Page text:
Vinexpo 2011: Ode to China

8 July 2011
Author: Jeannie Cho Lee


At this year’s Vinexpo, the most important wine trade show held every two years in Bordeaux, what I noticed was the intense, almost obsessive focus on China. Walking along the enormous 40,000 square metre exhibition area, I noticed signs in Chinese that read, “We speak Chinese.” When I peered into the stands with these signs, there were Asian faces who greeted me with “Nihao!” Some of the Chinese-speaking staff were full-time employees of the company but many more were part-timers employed to translate and assist in making business deals. I wondered as I walked by these exhibitors, did the French make such a fuss when the Americans entered the fine wine market in the 1980s?


During the course of the week, I met so many Hong Kong and Chinese mainland visitors to Vinexpo that it was like a mini reunion every day. I was not at all surprised to hear that one out of every three visitors (non-French) was from China! According to Vinexpo’s organisers, there were 17,910 foreign visitors to Vinexpo Bordeaux this year and China-based visitors were at the top of the list with nearly 3,000 visitors; the Americans were second but trailed way behind with only 1,403 visitors and the UK in third with 1,342 visitors.


During Vinexpo, there were numerous seminars that focused on all things Chinese: Wines of Argentina held a tasting and seminar called ‘Argentina for China’; La Revue du Vin de France just launched the Chinese version of its publication in May and held a seminar called ‘The Chinese and the taste of wine’; Sauternes and Barsac sweet wine producers held a food and wine pairing session that paired spicy Sichuan flavoured dishes with a wide range of their sweet wines.


Except for the Sauternes and Chinese food pairing seminar, I didn’t attend the numerous China-focused sessions. I was intrigued that the people who were presenting these seminars were not Chinese but rather new players in the crowded mainland Chinese market. For French and international wine producers, these seminars probably offered some real-life experience and insights to doing business in China and understanding the market place.


The large Bordeaux negociants and exported-minded chateaux do not need these seminars nor much advice. They know first-hand what moves the market and how to sell to the key cities in China. It is likely that at least one Chinese speaking representative works full-time for them and the most forward-thinking will send their next generation budding director or manager to a major Chinese city to live. Chateau Margaux has a representative in Hong Kong, Chateau Latour has one in southern China and all the super-ambitious chateaux like Cos d’Estournel have had someone in place locally in the region. When I spoke with chateaux owners, they proudly told me about their fluent Chinese-speaking assistant, relative or child.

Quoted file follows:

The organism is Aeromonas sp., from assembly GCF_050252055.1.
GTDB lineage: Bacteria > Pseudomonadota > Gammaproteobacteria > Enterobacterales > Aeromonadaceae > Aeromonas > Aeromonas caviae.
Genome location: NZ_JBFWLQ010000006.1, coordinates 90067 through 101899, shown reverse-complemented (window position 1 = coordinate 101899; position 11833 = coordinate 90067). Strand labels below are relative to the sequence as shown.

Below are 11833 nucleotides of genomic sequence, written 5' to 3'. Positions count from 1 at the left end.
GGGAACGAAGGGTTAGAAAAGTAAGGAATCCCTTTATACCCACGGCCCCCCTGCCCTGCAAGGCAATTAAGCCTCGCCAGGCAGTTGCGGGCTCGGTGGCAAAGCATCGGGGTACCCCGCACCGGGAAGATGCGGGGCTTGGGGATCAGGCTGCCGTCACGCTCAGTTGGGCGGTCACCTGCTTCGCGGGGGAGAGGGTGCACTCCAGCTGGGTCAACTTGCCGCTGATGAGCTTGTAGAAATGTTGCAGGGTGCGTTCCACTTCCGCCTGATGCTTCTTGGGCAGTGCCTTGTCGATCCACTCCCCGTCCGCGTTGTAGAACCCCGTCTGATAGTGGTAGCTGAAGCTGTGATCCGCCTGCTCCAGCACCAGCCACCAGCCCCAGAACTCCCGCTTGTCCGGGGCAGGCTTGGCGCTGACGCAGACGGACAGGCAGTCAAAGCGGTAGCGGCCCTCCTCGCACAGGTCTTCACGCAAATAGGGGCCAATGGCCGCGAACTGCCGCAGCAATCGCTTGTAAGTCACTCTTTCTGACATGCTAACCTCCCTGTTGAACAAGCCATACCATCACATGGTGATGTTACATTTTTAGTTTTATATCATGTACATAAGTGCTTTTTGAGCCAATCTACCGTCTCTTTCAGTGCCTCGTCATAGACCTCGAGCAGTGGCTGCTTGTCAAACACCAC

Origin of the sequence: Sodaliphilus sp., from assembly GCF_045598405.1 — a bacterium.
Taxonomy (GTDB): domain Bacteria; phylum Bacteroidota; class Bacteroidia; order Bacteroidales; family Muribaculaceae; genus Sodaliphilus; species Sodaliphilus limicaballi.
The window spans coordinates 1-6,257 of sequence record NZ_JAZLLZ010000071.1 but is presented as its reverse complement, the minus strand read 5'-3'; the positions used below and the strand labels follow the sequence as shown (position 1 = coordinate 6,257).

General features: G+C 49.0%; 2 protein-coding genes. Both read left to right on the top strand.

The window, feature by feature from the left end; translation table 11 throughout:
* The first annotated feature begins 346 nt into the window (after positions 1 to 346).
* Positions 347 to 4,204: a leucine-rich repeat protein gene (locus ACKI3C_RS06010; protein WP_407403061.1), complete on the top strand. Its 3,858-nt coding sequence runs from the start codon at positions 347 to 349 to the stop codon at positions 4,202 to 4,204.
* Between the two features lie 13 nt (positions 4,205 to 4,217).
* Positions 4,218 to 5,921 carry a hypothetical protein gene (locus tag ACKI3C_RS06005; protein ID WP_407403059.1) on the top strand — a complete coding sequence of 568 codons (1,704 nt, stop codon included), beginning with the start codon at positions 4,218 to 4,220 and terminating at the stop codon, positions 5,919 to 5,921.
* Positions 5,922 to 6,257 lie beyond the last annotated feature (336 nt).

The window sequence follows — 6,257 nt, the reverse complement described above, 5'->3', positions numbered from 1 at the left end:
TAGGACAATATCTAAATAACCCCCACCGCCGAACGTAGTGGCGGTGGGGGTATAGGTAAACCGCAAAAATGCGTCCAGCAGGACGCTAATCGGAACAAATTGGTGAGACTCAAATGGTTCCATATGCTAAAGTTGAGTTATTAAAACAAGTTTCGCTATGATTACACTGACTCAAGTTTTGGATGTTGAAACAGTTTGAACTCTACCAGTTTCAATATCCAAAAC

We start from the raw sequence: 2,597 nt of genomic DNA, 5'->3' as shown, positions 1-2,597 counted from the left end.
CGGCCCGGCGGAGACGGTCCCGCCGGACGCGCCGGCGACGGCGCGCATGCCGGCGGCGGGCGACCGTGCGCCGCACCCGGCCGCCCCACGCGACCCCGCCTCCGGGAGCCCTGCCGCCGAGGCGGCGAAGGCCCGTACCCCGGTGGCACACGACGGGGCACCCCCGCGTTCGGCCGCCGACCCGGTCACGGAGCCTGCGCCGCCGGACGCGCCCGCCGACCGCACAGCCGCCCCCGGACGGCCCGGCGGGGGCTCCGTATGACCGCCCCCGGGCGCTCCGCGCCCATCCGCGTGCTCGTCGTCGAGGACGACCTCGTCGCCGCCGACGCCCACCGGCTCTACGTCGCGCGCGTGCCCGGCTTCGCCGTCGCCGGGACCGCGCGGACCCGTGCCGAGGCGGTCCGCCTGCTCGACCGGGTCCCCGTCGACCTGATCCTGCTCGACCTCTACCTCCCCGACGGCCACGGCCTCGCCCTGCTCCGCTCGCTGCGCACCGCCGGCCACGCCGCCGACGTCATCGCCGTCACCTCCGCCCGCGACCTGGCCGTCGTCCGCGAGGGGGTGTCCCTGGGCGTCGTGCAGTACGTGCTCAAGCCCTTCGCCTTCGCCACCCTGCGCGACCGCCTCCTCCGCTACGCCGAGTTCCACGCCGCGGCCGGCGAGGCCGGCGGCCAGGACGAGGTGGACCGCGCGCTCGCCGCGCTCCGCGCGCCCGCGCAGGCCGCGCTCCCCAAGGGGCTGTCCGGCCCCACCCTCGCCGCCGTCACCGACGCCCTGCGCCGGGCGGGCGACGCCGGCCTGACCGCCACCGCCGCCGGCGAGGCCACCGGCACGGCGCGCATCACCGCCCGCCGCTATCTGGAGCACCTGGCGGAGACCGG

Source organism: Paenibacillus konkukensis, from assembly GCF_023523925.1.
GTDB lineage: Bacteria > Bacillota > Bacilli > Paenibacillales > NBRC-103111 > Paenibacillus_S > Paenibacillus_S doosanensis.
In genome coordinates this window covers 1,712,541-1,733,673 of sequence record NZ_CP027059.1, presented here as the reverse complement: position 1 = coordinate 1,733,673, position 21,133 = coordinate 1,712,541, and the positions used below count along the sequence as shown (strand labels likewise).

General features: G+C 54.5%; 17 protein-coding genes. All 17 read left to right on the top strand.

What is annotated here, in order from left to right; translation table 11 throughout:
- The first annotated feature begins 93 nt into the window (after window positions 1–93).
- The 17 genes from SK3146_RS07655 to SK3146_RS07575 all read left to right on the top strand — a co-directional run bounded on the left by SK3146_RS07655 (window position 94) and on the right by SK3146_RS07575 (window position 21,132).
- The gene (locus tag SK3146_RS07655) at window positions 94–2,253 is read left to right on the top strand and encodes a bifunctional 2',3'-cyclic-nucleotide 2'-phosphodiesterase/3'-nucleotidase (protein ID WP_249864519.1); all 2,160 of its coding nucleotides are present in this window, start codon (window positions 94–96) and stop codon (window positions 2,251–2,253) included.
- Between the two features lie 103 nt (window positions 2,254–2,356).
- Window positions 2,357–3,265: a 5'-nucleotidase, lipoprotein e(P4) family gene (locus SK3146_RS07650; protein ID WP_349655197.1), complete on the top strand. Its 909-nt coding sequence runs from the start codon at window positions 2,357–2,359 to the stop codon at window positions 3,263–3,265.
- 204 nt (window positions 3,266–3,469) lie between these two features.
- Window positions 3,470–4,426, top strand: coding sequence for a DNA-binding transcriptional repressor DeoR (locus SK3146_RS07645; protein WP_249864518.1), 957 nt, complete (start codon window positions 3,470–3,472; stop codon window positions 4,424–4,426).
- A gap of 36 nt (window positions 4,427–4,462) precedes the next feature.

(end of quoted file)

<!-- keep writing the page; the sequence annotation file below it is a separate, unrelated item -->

It wasn’t just during the day that one was cognizant of the pandering to the Chinese. During the many evening dinners and gala events, there was a clear homage to China. At the finale evening, Fete de la Fleur, the decoration along the large outdoor marquee consisted of life-size Chinese terra cotta soldiers. One thousand five hundred guests that night dined in the star light with the entire French menu translated into Chinese.


One can’t help but wonder if this is a healthy shifting of markets. When the Americans entered the wine market in a serious way, Bordeaux and other fine wine regions around the world were quickly improving quality and growing at an incredible pace. Consider all the new quality wine regions in the United States, Australia and Chile that emerged during this period. There is definitely a paradigm shift occurring now with the Chinese grabbing market share, especially of fine wines and those from Bordeaux. But supply is not expanding nearly as quickly.


The fact is that the top wines of Bordeaux are destined for, or ending up, in the Chinese market. Market forces are naturally bring the wines to this part of the world because the trade, buyers and consumers in Asia will pay higher prices. I feel a bit uneasy about the magnitude and speed of this shift. What will happen if the Chinese economy takes a downturn or if demand keeps outstripping supply?


The result is the astronomical prices of the 2010 top Bordeaux. The first growths are being offered now at around US$1,000 per bottle for wines that will not be physically available for two years! I am flabbergasted: how did a glass of wine meant to bring drinking pleasure end up costing US$166 per glass? There are about six servings from a bottle of wine thus each gulp (depending on how large) is over US$20!


There is little doubt that the Bordelaise and the top French wine producers are savvy marketers – they market without seeming to market, they sell effortlessly, they speak with that alluring French accent and have incredible pride (sometimes bordering on arrogance) in their culture and their products. In Asia, this is a recipe for success.


It’s clear that the Bordelaise knew what was coming, they were ready and expecting this surge in Chinese visitors at Vinexpo, their Chinese-speaking employees were out in full force, their Chinese translations were well prepared.


Hopefully, they can read the market with as much prescience when it starts to shift.


Reprinted with permission from South China Morning Post